Anthropology museum, research center under construction in UNESCO-tagged Maymand

January 5, 2021 - 21:41

TEHRAN –An anthropology museum as well as a research center are under construction in the UNESCO-registered Maymand, a southeastern Iranian village of troglodytes. 

A budget of 20 billion rials ($476,000 at the official rate of 42,000 rials) has been allocated to the projects, Reza Riahian, the director of the World Heritage site, said on Monday.

The cultural landscape of Maymand was named a UNESCO World Heritage in 2015 as an exemplar system of manmade cave dwelling that is believed to be practiced in the region to cope with its harsh climate.

The museum and research center are being built and localized based on the village’s site plan, the official added. 

The construction of the research center, which includes a laboratory, conference hall, meeting room, library, technical office, and documentation center, is complete by 60 percent, while the museum is complete by 70 percent, he explained.  

He also noted that the museum is planned to showcase and introduce the lifestyle, traditions, and customs of the residents of Meymand as well as their handicrafts, and agricultural and livestock tools and products. 

Maymand is situated near Shahr-e Babak in the southeastern Kerman Province. Its self-contained, semi-arid area is sprawled at the end of a south-facing valley at the southern extremity of Iran’s central mountains.

Sandwiched between a desert and a mountain, Maymand has cold winters and exceedingly hot summers yet abundant with mulberry and blackberry trees. Living conditions in the village are considered as severe due to the aridity of the land, high temperature in the summertime, and very cold winters.

It is believed to be one of human’s primary residences in the country as its history stretches far back in time to about 10,000 years ago. Some of its natural and manmade caves are still used for housing and shelter.

The houses in the continually inhabited village are carved like caverns inside the mountain. The internal spaces have corridors and pillars featuring a rural architecture. The houses are situated in four or five stories, one on top of the other.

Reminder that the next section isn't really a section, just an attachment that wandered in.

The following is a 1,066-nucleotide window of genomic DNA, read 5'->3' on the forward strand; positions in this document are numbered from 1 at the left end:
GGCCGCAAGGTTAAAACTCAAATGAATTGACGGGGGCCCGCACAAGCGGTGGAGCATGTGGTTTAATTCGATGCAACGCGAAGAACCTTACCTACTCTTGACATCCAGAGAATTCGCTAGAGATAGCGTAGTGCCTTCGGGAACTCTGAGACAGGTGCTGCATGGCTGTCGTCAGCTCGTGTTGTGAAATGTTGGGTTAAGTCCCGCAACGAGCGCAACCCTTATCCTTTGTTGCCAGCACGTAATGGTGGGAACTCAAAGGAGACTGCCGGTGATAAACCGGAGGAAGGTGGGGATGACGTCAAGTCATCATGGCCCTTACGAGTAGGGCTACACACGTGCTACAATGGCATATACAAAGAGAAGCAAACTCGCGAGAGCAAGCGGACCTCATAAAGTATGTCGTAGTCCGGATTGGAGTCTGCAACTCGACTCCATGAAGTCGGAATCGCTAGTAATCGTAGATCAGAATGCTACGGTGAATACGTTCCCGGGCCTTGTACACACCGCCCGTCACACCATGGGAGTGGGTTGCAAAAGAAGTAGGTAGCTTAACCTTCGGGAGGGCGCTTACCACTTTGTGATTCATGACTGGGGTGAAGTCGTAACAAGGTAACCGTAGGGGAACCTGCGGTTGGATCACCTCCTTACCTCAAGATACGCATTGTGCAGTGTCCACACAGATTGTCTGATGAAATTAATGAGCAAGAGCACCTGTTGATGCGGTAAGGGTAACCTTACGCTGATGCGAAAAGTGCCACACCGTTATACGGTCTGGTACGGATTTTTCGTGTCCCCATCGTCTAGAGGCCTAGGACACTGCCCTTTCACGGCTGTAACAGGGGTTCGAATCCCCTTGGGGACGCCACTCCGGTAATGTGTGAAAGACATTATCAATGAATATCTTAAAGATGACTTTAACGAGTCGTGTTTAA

Narratives say the early residents did not use hammer and chisel, but rather a type of local, pointed stone that was hard enough to carve images onto the rocks. This method of carving is still practiced in the region. Some of the stone engravings in the village date back to 10,000 years ago.

The majority of inhabitants are semi-nomadic shepherds. They raise their animals on mountain pastures, living in temporary settlements in spring and autumn. The community has a strong bond with the natural environment that is expressed in social practices, cultural ceremonies, and religious beliefs.

The local dialect contains words from the ancient Sassanid and Pahlavi languages. The dialect has been barely changed due to the remoteness of the village. The area is also home to various animals such as snakes, lizards, hedgehogs, deer, leopards, wolves, foxes, and also birds of prey.

Few seasonal springs around the village contribute to the flourishing of agriculture in the area. In such an arid climate, residents have to collect every drop of water to make a living as their ancestors did.


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